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Why were there no Polish troops in the London Victory Celebration?

Originally published under Ask Mr. History. Published Online: November 27, 2012 
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Good Day

Great Britain declared war on Germany September 3, 1939, in the defense of Poland. Yet, in 1946 with the London Victory Celebration after the defeat of Nazi Germany and Imperial Japan in World War II, there were no Polish Armed Forces represented. Polish forces fought valiantly along side the British during the war—consider what happened during the battle of Monte Cassino and which troops finally captured the abbey at great cost to themselves.

My question: why were the Polish forces not represented? Was the friendship of that blood-stained dictator Stalin and his phony Polish government more important to Britain?

Thank You in Advance.

R. Smoot

? ? ?

Dear Mr. Smoot,  

It seems to me you answered your own rhetorical question. Yes, I'm afraid the exclusion of the Polish forces-in-exile was largely a diplomatic sop by a Winston Churchill unwilling to start a new war with Josef Stalin over Poland's fate and the general division of postwar Europe into spheres of influence so soon after the war with Germany. Ironically (or not), the Polish First Army, which had participated in the taking of Berlin as a component within the Soviet Army, did participate in the victory parade in Moscow.  



Jon Guttman
Research Director
Weider History Group
More Questions at Ask Mr. History


5 Responses to “Why were there no Polish troops in the London Victory Celebration?”

  1. 1
    John R. Woodard says:

    Were their not Polish troops serving in allied commands tha were honored with these commands when the war ended?


  2. 2
    Larry C. says:

    Other than the answers above, the Brits cannot handle the fact that someone is better than they are. Squadron 303 (a Polish unit) which fought in the Battle of Britain and had the highest kill numbers of any allied squadron during the war was specifically disallowed to participate.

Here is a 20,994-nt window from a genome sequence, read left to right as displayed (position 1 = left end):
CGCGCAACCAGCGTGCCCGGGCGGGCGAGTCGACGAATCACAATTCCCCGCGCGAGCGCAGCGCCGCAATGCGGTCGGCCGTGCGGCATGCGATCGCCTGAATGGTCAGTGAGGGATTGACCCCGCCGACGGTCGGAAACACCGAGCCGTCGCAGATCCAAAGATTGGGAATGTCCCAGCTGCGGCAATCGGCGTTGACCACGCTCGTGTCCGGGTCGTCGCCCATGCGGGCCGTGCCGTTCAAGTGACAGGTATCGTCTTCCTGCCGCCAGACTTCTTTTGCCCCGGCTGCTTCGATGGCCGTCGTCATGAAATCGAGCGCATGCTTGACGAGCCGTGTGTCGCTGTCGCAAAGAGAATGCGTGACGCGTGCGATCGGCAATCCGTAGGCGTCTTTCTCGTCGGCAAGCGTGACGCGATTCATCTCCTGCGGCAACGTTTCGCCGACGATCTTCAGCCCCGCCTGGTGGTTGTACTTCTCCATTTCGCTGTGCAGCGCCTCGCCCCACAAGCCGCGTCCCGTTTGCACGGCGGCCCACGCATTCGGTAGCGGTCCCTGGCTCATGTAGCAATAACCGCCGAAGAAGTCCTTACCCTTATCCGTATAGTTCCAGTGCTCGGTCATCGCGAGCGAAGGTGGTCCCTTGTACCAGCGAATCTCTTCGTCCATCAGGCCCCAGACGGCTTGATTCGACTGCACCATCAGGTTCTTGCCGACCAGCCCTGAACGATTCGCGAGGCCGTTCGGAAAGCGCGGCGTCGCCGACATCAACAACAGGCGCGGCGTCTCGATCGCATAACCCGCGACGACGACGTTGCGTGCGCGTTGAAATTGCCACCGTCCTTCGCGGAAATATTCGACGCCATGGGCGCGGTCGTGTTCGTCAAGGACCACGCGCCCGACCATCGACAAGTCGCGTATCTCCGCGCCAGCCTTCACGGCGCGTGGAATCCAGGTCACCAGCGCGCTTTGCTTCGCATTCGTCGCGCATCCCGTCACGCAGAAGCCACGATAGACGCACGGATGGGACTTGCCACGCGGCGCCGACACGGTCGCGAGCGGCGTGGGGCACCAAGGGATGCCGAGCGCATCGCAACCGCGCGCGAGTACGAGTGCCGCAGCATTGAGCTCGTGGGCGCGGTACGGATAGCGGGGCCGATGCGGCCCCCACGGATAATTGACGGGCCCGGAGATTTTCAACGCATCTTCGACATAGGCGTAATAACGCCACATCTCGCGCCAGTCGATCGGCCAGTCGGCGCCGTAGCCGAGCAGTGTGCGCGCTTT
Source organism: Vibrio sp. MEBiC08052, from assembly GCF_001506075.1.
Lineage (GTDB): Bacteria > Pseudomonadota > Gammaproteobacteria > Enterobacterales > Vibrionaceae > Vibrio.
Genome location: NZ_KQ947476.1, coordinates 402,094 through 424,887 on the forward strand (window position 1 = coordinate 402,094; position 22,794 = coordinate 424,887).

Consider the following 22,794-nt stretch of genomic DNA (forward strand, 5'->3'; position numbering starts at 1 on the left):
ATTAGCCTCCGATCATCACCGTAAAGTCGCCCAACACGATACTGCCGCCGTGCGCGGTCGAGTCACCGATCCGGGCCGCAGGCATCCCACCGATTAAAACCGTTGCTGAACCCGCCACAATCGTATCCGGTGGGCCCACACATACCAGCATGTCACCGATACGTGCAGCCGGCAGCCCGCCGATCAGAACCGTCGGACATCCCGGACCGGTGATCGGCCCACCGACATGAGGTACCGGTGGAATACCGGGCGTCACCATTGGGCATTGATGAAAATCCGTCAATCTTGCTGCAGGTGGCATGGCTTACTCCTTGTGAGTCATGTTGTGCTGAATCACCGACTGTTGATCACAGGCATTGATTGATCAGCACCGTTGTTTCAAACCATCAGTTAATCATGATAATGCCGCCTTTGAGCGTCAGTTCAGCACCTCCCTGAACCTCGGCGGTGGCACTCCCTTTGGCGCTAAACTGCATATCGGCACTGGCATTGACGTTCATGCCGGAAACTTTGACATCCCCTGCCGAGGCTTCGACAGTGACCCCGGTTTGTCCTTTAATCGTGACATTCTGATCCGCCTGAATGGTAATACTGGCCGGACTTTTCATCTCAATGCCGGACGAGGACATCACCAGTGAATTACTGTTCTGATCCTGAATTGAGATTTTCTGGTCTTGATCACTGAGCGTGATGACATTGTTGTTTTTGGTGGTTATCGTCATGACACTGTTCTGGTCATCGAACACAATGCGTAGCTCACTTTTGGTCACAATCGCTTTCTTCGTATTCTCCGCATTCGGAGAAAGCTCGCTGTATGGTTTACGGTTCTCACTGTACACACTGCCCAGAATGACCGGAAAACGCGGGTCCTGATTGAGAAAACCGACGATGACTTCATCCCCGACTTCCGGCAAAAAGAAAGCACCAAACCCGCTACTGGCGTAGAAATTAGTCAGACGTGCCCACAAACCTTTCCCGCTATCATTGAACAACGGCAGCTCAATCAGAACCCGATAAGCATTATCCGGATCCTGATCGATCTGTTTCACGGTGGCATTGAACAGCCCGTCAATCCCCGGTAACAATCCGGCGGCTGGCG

Go to the British War museum and you will think that the Brits won the war single handedly without anyone’s' help. There is no acknowledgement of the Canadians and very little said about the US troops and flyers.
    Another factor is that at the top of the British government were several pro-communist if not outright communist. This was proven later by the Brits themselves.

    • 2.1
      Joe Long says:

      I thought that the decision to exclude the Polish troops in the London Victory Parade was not made by Winston Churchill but the Labour Party. Mr. Churchill gave a speech to The House of Commons, three days before the Victory Parade, stating the exclusion of Polish forces was wrong. Churchill had lost the 1945 election to the Labor Party and was considered the opposition party at the time of the parade.

  3. 3
    Larry C. says:

    I believe that you are correct. The Labor Party was loaded with Soviet sympathizers if not outright communists. That said, Churchill, in spite of his speech was not sympathetic to the Polish either.

  4. 4
    Anonymous says:

    #$%@ Churchill. If Polish Army not resisted Wehrmacht for over a month, they can even lose the war!

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